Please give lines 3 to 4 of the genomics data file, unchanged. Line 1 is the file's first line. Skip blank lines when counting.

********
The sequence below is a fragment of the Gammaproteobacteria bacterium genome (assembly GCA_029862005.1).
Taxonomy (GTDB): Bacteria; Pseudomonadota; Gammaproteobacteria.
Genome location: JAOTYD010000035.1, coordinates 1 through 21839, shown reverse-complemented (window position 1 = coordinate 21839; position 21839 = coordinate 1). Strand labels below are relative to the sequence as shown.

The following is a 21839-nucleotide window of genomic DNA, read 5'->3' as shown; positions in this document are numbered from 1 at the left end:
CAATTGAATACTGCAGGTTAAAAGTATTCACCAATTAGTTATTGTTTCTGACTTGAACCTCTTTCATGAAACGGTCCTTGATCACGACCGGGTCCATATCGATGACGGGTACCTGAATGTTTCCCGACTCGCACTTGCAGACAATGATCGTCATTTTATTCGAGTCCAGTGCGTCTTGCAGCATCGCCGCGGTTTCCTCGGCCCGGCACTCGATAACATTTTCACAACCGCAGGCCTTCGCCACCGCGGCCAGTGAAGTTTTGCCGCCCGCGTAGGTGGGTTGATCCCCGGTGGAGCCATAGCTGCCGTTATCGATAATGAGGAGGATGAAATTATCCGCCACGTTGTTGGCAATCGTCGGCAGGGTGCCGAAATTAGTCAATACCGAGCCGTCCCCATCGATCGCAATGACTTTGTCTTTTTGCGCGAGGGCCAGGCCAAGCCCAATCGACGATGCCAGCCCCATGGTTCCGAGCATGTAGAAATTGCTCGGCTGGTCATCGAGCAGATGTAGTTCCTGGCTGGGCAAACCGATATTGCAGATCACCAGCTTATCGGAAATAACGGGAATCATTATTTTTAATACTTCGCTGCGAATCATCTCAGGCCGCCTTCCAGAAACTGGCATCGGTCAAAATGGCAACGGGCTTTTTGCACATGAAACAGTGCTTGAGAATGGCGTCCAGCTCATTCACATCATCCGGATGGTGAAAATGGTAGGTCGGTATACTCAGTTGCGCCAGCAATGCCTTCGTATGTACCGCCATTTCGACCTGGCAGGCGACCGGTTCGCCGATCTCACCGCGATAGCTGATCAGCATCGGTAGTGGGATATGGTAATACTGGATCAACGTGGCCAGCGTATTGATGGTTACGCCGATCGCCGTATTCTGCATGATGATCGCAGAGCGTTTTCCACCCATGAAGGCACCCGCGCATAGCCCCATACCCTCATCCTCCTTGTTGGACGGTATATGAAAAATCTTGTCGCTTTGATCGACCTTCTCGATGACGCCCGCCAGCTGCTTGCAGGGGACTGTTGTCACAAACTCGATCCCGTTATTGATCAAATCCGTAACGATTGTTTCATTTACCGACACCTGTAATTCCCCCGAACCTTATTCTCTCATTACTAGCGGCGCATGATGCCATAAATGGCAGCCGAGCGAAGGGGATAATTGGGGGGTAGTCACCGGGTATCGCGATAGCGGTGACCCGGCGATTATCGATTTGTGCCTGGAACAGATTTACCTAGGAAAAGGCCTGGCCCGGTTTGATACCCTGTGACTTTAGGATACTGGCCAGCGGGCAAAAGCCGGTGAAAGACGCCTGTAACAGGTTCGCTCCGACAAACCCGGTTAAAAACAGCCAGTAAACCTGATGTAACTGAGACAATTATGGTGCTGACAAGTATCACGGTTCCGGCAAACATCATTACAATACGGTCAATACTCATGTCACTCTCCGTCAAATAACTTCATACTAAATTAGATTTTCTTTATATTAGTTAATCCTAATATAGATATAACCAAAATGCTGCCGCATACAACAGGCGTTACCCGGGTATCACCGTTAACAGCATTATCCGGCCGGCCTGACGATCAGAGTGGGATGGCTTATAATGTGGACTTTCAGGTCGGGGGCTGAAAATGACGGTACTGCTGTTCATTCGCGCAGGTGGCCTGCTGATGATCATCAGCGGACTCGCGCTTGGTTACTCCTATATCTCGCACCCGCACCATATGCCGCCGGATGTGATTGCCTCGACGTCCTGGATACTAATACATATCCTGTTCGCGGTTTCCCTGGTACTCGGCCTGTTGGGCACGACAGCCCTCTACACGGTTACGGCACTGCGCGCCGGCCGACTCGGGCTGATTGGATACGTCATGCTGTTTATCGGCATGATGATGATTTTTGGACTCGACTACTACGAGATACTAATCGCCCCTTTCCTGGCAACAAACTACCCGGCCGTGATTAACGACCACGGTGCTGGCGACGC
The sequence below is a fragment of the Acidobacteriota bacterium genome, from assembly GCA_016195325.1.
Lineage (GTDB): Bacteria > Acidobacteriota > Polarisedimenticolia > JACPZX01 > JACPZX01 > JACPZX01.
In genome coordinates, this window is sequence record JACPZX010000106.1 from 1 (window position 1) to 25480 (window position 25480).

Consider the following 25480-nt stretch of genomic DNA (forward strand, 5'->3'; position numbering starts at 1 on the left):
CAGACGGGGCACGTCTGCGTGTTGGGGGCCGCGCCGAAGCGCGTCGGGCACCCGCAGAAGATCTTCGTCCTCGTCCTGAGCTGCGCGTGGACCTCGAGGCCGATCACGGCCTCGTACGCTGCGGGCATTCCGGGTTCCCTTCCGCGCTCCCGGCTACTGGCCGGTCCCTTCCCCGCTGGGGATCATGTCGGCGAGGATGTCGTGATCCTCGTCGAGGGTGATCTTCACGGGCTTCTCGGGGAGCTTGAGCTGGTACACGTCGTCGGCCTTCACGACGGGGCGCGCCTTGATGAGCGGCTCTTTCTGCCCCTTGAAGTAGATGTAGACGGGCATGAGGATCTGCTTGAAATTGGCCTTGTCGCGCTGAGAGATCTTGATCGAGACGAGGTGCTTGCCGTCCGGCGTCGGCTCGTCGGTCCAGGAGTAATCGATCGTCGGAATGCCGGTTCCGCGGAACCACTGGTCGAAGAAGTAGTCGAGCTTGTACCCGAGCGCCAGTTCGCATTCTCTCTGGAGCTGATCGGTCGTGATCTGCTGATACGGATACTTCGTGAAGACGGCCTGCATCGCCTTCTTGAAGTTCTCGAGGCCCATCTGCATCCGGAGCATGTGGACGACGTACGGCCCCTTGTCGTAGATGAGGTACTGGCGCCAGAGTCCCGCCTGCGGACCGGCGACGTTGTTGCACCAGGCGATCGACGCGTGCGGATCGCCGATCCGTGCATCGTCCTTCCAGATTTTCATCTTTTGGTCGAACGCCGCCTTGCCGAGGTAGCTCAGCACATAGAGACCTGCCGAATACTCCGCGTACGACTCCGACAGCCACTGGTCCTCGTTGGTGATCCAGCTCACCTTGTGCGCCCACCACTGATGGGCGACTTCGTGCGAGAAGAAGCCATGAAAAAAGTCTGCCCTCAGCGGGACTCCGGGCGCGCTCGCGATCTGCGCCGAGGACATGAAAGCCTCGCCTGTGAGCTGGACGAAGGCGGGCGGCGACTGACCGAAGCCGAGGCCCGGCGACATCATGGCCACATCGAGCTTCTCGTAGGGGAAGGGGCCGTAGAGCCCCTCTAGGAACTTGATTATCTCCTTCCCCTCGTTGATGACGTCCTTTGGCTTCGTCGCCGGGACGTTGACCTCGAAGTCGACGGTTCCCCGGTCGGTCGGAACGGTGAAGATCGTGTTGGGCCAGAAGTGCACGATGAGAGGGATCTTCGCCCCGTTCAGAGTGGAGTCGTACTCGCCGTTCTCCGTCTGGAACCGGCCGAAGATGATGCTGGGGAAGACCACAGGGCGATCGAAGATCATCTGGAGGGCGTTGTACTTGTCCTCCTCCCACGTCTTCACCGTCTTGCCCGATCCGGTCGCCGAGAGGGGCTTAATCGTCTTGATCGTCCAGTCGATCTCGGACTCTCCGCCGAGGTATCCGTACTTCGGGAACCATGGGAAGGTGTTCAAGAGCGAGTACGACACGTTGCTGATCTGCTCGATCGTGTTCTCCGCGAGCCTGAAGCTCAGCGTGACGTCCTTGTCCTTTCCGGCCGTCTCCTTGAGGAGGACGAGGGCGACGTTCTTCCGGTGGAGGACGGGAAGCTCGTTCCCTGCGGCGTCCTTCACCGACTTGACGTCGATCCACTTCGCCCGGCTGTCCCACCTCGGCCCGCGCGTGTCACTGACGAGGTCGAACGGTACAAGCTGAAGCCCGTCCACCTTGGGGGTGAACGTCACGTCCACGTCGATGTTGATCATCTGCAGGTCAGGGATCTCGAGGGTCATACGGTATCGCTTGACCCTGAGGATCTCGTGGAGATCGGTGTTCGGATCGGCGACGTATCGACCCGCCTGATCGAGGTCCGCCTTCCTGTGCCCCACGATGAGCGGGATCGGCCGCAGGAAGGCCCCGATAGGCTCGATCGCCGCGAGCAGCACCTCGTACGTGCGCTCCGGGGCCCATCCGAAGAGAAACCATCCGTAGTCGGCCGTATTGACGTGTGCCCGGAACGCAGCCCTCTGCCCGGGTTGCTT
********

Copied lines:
Genome location: JAOTYD010000035.1, coordinates 1 through 21839, shown reverse-complemented (window position 1 = coordinate 21839; position 21839 = coordinate 1). Strand labels below are relative to the sequence as shown.

The following is a 21839-nucleotide window of genomic DNA, read 5'->3' as shown; positions in this document are numbered from 1 at the left end: